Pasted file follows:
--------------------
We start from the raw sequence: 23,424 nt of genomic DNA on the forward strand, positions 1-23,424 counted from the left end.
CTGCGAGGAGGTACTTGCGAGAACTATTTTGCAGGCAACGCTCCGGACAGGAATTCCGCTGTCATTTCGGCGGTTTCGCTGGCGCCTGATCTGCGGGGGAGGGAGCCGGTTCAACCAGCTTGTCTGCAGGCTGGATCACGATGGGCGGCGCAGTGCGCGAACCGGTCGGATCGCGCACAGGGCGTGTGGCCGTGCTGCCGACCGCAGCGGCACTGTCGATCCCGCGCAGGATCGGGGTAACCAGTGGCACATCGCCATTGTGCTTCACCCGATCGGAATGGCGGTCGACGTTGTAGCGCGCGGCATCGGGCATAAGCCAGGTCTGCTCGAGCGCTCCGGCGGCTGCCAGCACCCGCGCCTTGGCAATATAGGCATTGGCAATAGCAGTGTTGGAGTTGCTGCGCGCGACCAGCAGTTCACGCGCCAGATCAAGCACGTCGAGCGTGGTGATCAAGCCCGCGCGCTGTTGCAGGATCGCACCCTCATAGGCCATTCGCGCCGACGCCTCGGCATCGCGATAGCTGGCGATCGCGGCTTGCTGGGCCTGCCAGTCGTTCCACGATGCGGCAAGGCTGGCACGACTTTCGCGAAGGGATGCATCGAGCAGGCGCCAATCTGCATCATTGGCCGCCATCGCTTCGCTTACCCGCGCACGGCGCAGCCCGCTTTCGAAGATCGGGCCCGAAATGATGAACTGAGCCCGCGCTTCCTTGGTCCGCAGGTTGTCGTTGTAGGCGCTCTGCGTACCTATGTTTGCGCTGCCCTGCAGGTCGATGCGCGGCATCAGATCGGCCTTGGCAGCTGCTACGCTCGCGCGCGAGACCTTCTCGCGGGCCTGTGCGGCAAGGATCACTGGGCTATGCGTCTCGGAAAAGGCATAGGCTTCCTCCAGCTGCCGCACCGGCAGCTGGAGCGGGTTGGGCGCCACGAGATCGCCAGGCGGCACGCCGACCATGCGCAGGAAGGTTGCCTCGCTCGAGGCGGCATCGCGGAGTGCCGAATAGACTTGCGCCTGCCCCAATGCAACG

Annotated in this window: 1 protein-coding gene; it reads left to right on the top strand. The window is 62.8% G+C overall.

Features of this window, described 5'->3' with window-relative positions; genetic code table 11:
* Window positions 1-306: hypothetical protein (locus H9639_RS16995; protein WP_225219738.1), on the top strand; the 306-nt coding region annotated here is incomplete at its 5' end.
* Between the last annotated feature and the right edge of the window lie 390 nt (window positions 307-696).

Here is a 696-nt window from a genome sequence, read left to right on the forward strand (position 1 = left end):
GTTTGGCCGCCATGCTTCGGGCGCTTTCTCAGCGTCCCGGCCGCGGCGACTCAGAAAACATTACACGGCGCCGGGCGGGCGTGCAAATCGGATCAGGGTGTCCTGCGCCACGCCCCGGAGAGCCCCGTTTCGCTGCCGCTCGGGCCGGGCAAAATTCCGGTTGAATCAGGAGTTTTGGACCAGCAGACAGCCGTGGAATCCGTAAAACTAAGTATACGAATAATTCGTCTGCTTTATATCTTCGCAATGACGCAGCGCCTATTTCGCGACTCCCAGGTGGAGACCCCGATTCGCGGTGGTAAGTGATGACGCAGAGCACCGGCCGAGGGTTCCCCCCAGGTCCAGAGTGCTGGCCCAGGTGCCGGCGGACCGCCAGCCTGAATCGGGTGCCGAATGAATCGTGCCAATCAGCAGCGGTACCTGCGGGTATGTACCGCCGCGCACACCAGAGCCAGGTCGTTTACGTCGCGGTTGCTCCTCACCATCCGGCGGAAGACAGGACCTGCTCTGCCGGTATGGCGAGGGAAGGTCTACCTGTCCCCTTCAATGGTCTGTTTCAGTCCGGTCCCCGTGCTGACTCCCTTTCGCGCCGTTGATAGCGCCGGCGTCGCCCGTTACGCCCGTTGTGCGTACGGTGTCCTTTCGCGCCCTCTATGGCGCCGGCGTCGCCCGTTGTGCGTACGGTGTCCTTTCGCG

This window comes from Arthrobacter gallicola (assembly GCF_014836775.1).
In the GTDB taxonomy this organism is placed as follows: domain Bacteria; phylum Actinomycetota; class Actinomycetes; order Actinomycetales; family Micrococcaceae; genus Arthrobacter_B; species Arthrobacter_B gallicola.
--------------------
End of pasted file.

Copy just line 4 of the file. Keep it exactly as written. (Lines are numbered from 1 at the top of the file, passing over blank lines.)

Features of this window, described 5'->3' with window-relative positions; genetic code table 11: